Ilena was transfixed. Open-mouthed, she watched as the colored balls rose in the air. They seemed to bounce off of the hands of the juggler and fly of their own accord. She toddled forward, was distracted momentarily by the difficulty of stairs, but soon arrived close to the juggling girl. She put out a hand to steady herself and touched the bright red fabric of the girl’s skirt. The other hand, she placed in the hand of the juggling girl and felt it go up and down in a controlled circle, throwing and catching.
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Aaron J. Greenberg



Posts : 28
Join date : 2009-09-22

PostSubject: Re: A Square in Stockholm- Take 2   Tue Oct 13, 2009 10:10 am

I really like the change of the point of view. The plot reads very nicely. Cool.
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Alis grave nil, pax



Posts : 25
Join date : 2009-09-22

PostSubject: Re: A Square in Stockholm- Take 2   Fri Oct 16, 2009 11:45 am

The vivid imagery and close attention to detail gives the story depth. The change in perspective from different people gives it an intricate dynamic and the connection between the characters flows. The comparison between Erik’s song stopping abruptly and then flowing into Kelsey dropping the ball gives the abrupt shift a sense of clarity and flow. I really enjoyed it!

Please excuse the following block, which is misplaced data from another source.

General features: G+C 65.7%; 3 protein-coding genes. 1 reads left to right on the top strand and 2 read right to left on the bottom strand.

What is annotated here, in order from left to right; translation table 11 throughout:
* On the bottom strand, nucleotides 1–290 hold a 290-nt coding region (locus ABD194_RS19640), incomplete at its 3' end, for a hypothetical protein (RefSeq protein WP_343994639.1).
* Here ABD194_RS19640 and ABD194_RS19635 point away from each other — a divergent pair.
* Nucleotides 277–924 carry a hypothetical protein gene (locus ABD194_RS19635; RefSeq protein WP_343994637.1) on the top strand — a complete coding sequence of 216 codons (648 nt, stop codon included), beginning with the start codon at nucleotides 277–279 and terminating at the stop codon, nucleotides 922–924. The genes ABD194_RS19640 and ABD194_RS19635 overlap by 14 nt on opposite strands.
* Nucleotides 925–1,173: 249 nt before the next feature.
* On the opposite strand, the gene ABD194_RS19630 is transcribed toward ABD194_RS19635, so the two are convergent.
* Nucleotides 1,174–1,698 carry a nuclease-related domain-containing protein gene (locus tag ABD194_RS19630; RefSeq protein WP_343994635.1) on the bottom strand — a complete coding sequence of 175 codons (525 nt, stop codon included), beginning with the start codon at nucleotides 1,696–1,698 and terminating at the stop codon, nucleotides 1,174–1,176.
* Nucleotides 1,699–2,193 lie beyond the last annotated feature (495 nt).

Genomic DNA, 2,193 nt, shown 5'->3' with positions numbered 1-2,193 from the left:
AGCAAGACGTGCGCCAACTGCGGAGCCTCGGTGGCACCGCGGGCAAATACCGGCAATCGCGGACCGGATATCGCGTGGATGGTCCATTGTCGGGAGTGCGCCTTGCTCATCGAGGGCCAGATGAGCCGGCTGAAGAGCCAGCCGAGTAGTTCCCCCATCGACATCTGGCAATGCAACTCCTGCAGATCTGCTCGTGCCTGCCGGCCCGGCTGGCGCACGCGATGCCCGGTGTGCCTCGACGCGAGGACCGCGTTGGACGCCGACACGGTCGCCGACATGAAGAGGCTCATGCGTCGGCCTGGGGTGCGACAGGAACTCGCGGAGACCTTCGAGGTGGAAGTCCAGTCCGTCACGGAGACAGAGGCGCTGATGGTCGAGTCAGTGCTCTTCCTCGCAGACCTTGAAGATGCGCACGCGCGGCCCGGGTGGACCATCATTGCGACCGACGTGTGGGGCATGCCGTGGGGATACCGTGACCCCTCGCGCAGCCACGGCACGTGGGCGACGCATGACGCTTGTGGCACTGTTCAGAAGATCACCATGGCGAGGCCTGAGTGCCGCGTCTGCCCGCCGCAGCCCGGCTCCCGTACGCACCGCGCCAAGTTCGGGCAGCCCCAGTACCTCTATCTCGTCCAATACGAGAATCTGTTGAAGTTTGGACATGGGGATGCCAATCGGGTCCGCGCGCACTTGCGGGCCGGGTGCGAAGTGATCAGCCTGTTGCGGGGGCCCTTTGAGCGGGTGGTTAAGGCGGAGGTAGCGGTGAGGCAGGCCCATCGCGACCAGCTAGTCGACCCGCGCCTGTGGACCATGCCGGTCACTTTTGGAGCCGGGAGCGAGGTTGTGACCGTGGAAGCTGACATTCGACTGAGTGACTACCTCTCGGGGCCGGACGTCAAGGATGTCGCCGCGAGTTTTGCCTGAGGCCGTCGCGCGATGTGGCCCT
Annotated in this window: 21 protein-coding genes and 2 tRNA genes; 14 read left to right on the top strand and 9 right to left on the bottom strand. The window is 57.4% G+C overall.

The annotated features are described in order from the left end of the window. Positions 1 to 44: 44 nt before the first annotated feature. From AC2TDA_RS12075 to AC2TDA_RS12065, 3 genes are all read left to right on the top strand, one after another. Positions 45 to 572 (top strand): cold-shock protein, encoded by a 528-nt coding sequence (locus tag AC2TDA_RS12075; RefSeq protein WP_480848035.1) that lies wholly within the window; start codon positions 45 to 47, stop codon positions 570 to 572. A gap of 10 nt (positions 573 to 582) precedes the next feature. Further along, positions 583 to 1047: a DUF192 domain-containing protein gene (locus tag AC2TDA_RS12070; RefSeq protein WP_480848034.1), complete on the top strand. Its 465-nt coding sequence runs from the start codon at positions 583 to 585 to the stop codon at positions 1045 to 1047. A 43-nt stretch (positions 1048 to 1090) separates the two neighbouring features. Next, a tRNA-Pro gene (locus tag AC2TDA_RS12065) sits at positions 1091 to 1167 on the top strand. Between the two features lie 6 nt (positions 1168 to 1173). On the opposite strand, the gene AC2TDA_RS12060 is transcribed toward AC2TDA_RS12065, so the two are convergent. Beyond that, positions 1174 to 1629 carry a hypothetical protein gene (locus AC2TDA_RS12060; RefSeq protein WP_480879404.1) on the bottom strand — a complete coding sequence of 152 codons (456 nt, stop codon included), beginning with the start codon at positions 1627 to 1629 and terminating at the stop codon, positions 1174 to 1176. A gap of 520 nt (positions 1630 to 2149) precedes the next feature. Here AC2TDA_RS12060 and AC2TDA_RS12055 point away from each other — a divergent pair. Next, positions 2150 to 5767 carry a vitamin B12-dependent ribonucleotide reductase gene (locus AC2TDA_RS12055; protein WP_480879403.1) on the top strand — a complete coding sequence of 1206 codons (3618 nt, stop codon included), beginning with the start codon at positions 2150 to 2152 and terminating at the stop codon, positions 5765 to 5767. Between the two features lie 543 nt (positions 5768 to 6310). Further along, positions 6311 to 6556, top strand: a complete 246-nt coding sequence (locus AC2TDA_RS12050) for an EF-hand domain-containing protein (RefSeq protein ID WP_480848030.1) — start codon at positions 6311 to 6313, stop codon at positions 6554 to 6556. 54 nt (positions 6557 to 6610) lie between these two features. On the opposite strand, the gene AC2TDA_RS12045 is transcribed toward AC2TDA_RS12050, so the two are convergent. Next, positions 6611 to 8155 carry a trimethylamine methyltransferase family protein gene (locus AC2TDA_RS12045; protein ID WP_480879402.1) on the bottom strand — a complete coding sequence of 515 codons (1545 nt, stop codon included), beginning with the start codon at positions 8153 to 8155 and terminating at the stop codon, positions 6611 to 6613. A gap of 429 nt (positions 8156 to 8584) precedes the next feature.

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AHSE Capstone

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Posts : 58
Join date : 2009-09-22

PostSubject: Re: A Square in Stockholm- Take 2   Fri Oct 16, 2009 11:48 am

Wall of character development. Interesting though, how you executed it, it does flow into each other quite nicely and if all of these descriptions are important to the plot (I imagine they will be?) then it was pulled off quite well. It makes me curious not only to find out more about the people you listed and where they're going in this scene, but also the culture of the port of Stockholm as a whole. Of course I can't suggest much in terms of story development, except that it goes somewhere and that you reward the reader with some indication of where all these characters end up. The play is the most pressing story; the cellist was the most interesting story; I don't know where you got the idea for this "Kelsey" character but it sounds totally fictitious; and Ilana is a bit underdeveloped, I suspect you know or otherwise that's intentional. Mhmmm.